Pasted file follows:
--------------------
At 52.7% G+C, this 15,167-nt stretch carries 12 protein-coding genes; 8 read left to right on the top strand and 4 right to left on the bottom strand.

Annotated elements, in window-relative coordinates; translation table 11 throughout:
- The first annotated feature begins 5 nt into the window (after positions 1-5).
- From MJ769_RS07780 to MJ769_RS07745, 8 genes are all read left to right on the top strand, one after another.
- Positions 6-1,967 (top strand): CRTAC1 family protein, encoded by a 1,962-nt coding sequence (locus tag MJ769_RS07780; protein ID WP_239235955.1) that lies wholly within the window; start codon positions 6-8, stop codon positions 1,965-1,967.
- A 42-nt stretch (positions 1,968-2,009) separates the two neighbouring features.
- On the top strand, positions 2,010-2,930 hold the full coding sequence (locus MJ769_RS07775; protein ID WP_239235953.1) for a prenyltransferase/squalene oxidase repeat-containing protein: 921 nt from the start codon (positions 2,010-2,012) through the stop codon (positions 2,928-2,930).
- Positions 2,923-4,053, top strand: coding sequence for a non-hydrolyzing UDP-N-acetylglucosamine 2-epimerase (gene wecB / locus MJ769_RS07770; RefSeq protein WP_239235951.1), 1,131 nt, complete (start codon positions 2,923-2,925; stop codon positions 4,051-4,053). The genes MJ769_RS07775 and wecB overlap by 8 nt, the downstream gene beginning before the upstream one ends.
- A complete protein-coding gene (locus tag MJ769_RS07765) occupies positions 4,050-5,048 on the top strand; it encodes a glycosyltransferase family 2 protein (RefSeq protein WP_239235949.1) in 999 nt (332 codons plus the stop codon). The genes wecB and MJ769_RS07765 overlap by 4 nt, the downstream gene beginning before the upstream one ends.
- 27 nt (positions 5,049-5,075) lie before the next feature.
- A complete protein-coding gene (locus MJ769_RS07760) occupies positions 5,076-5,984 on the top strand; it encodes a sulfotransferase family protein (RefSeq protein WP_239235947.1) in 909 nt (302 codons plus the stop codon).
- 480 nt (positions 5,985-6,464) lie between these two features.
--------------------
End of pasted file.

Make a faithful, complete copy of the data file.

At 52.7% G+C, this 15,167-nt stretch carries 12 protein-coding genes; 8 read left to right on the top strand and 4 right to left on the bottom strand.

Annotated elements, in window-relative coordinates; translation table 11 throughout:
- The first annotated feature begins 5 nt into the window (after positions 1-5).
- From MJ769_RS07780 to MJ769_RS07745, 8 genes are all read left to right on the top strand, one after another.
- Positions 6-1,967 (top strand): CRTAC1 family protein, encoded by a 1,962-nt coding sequence (locus tag MJ769_RS07780; protein ID WP_239235955.1) that lies wholly within the window; start codon positions 6-8, stop codon positions 1,965-1,967.
- A 42-nt stretch (positions 1,968-2,009) separates the two neighbouring features.
- On the top strand, positions 2,010-2,930 hold the full coding sequence (locus MJ769_RS07775; protein ID WP_239235953.1) for a prenyltransferase/squalene oxidase repeat-containing protein: 921 nt from the start codon (positions 2,010-2,012) through the stop codon (positions 2,928-2,930).
- Positions 2,923-4,053, top strand: coding sequence for a non-hydrolyzing UDP-N-acetylglucosamine 2-epimerase (gene wecB / locus MJ769_RS07770; RefSeq protein WP_239235951.1), 1,131 nt, complete (start codon positions 2,923-2,925; stop codon positions 4,051-4,053). The genes MJ769_RS07775 and wecB overlap by 8 nt, the downstream gene beginning before the upstream one ends.
- A complete protein-coding gene (locus tag MJ769_RS07765) occupies positions 4,050-5,048 on the top strand; it encodes a glycosyltransferase family 2 protein (RefSeq protein WP_239235949.1) in 999 nt (332 codons plus the stop codon). The genes wecB and MJ769_RS07765 overlap by 4 nt, the downstream gene beginning before the upstream one ends.
- 27 nt (positions 5,049-5,075) lie before the next feature.
- A complete protein-coding gene (locus MJ769_RS07760) occupies positions 5,076-5,984 on the top strand; it encodes a sulfotransferase family protein (RefSeq protein WP_239235947.1) in 909 nt (302 codons plus the stop codon).
- 480 nt (positions 5,985-6,464) lie between these two features.